I don't know if it's only recently come to my attention, or if there has actually been an increase in recent years, but it seems to me that science is under attack in the USA. Despite having the good fortune not to live in that country, I nonetheless feel that I have a certain responsibility, as an educated, reasonable member of this global village, to help my allies south of the border to defend this most precious technique against the attacks it has been the target of.
Nominee, Best Post
Why is the scientific method so precious? Because it is the *only* way we have of really knowing things. Without the scientific method all we have are superstition and common sense, neither of which have particularly good track records with getting things right. The scientific method, on the other hand, with its emphasis on testing and evidence, has an excellent track record. One might even say that "getting it right" is defined by the scientific method.
For a comprehensive definition of the scientific method, I suggest you read Wikipedia's page on the topic, but I'll give the gist of it here:
- You start off with observation. You see what's going in the world and you notice patterns, or interesting and unexpected deviations from patterns. You collect information on these patterns until you feel you have enough information to move on to step 2, which is...
- Formation of a hypothesis. This is where you use the information available to you to make an educated guess about why or how the things you observed happen. Now you need to...
- Test the hypothesis. A hypothesis is only as strong as the predictions it makes, and a hypothesis that only seeks to explain given observations without making any predictions about what further observation will reveal has no value at all. (We who are interested in actual evidence call these hypotheses "just so stories," with a hat-tip to Rudyard Kipling.) What your hypothesis should do is give you some idea of what to observe next, and how to go about observing it (again, for examples see the wiki article). It is very likely that, once you've performed these new observations, you will find that your data doesn't jibe 100% with your hypothesis. That means it's time to...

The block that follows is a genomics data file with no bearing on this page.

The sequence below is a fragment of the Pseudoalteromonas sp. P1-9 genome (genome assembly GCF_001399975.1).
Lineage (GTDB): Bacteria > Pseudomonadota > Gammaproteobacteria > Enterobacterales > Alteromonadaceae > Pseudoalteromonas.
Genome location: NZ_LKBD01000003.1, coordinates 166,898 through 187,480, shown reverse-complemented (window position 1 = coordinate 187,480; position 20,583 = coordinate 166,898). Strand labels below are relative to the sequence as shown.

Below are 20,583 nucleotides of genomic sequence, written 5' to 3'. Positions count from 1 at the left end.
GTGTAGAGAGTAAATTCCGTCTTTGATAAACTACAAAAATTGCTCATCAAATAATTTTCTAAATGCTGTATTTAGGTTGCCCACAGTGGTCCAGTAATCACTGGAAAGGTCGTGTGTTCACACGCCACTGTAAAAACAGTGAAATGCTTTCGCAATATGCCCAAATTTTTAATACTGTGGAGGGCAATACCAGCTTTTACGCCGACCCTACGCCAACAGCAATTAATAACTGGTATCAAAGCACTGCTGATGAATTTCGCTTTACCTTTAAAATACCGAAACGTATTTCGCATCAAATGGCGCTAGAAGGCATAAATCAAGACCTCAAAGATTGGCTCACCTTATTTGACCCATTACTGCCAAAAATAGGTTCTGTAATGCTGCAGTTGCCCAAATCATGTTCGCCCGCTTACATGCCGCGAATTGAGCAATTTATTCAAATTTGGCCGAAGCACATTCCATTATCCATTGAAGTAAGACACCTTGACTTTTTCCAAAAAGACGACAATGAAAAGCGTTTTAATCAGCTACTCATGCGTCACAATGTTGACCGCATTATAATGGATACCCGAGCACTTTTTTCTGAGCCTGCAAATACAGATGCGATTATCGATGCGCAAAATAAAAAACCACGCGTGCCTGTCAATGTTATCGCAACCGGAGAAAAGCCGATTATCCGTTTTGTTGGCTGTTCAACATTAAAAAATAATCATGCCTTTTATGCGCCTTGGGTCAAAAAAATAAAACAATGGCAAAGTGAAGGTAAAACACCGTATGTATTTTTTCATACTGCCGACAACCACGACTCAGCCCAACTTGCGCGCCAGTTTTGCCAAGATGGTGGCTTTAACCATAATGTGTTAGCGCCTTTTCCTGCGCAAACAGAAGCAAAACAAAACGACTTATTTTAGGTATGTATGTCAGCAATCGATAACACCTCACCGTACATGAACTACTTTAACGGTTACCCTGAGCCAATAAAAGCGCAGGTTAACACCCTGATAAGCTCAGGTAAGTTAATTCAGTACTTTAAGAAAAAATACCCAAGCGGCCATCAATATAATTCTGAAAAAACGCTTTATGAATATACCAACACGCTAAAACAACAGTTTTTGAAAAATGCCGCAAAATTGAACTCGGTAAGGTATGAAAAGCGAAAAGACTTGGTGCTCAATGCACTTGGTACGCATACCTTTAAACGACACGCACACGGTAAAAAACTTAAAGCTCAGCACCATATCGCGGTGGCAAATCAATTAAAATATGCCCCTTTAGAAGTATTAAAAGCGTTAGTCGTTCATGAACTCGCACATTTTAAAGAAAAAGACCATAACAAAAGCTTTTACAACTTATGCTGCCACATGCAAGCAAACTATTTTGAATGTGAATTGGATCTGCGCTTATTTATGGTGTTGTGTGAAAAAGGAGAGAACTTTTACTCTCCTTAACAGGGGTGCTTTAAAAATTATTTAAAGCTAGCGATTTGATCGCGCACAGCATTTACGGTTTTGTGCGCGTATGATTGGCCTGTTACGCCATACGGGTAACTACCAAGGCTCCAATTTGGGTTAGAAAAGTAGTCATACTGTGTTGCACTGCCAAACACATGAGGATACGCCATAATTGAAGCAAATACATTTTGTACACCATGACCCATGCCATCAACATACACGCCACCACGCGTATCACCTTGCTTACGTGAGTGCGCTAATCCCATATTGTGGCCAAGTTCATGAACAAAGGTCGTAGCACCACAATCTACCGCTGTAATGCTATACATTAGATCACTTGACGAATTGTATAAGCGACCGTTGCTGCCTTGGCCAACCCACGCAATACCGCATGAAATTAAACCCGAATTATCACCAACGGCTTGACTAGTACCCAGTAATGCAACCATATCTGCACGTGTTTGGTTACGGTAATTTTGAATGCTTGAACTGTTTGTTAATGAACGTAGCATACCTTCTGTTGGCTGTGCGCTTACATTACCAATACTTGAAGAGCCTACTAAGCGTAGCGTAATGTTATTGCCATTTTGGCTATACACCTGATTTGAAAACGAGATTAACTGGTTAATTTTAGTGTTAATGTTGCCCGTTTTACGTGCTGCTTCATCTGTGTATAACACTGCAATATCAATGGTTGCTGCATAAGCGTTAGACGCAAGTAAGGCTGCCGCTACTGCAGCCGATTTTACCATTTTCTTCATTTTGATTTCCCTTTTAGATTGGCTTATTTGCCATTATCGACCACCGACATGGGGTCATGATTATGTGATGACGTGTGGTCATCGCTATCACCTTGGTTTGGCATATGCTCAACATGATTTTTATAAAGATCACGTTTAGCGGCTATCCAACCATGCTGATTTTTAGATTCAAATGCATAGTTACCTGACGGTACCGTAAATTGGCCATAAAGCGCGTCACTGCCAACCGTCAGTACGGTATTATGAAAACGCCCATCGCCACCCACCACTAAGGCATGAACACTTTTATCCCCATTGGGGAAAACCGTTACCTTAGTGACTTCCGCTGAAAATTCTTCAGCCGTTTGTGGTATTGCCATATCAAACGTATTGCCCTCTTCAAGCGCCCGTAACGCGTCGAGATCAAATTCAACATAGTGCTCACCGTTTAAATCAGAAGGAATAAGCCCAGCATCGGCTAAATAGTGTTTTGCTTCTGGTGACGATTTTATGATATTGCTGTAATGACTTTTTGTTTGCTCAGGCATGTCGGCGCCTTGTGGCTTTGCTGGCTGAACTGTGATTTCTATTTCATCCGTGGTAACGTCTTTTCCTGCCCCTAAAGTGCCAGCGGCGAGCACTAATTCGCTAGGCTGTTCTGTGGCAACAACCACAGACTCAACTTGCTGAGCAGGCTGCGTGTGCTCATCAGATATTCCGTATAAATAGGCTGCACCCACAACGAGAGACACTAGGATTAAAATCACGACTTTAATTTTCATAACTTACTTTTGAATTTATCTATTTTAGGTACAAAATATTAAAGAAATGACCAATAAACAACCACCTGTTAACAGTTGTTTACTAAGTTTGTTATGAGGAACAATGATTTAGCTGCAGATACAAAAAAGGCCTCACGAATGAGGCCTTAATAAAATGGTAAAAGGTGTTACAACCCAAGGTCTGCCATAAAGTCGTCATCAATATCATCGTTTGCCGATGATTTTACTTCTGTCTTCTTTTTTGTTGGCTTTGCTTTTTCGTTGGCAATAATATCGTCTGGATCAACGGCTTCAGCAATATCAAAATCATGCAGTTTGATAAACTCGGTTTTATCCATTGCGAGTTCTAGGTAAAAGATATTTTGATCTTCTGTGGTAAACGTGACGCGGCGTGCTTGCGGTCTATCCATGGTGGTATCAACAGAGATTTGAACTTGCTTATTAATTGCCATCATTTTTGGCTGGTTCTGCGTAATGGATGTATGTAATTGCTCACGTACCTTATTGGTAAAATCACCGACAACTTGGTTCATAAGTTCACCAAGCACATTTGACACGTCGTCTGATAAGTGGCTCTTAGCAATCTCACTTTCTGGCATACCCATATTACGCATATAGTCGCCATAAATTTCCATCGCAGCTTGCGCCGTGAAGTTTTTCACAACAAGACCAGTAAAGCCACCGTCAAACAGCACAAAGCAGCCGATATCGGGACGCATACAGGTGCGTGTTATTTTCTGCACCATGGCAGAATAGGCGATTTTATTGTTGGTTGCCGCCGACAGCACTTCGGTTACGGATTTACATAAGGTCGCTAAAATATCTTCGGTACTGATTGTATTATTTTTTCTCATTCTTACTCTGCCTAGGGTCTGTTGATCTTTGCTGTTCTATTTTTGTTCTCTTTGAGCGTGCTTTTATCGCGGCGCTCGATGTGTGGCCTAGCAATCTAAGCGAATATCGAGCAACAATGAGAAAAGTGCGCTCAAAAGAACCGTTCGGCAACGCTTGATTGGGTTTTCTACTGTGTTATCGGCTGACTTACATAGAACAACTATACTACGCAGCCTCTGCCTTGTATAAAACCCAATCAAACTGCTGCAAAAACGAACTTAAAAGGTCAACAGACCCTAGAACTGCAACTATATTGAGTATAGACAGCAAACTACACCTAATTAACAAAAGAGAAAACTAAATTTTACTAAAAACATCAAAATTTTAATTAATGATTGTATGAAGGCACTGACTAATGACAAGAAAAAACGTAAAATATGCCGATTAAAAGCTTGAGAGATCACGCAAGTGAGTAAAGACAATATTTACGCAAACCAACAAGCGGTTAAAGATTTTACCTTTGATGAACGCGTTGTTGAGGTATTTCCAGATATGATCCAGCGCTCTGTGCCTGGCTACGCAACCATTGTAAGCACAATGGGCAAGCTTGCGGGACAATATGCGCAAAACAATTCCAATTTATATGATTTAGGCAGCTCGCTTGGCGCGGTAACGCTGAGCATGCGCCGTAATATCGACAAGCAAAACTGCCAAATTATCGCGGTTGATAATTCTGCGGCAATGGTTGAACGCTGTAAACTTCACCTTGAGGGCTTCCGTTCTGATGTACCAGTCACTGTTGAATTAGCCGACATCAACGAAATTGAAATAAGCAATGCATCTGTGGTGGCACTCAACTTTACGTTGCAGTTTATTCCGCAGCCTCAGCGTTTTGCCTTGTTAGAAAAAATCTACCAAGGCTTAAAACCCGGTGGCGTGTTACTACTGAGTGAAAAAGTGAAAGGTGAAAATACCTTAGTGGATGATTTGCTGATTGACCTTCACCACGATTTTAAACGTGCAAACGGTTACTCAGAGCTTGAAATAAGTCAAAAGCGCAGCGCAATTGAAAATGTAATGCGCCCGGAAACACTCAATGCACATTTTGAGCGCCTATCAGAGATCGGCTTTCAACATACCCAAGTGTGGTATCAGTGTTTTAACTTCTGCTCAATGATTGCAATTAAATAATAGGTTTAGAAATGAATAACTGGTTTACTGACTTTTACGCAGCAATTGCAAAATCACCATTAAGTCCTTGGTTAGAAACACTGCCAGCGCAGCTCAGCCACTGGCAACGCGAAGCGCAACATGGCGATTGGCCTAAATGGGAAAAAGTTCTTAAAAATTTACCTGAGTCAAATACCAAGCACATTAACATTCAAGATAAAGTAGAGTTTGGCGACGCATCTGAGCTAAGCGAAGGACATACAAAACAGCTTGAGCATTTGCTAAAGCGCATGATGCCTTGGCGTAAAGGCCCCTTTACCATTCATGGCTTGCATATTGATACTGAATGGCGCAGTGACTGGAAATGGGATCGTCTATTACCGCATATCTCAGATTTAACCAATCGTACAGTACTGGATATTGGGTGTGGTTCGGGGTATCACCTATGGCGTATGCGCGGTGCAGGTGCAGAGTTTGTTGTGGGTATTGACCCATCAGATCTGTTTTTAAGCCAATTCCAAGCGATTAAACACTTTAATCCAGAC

- Revise your hypothesis. See if you can come up with a (testable) idea that explains your new data while still being consistent with your old data. And once you've done that, you go back to step 3.
Now, what a lot of people don't seem to understand is that you never stop repeating steps 3 and 4. There is no point at which a hypothesis is considered proven and observation and experimentation can stop. What can happen, however, is that experimental data can bear out a hypothesis's predictions over and over, so many times, with so little need for revision, that it becomes very hard to believe that a reproducible experiment will ever be performed that disproves the hypothesis. At this point the hypothesis can graduate to the rank of theory. It becomes accepted as true by a majority of members of the field, and it can be used as a jumping-off point for new hypotheses. However, it remains falsifiable. It always remains falsifiable.
Now, I hope I don't have to explain why this technique is so damned important, and what a shame it will be if a majority of Americans reject it outright, and explicitly accept the practice of creating public policy based on conclusions not reached through this technique. I hope I don't have to explain why it's so important that children be taught this technique in school. Be taught that conclusions reached through this technique are superior to conclusions reached through other methods. I hope I don't, but if I do please say so. I'll be happy to oblige with another post.
It's with this in mind that I've weighed into the evolution/creation debate. My goal is not, and has never been, to convince creationists that they are wrong. My goal is to reach those who are undecided. Those who are at risk of being convinced by the arguments of creationists (arguments that, with their logical fallacies and factual errors, can seem quite sensible on the surface). I hope to do my part to create a more scientifically literate populace, which is, in the end, the only thing that will keep creation "science" and other such nonsense out of government, and out of the schools. Call me crazy, but I'm convinced of the capacity of science to build a better world.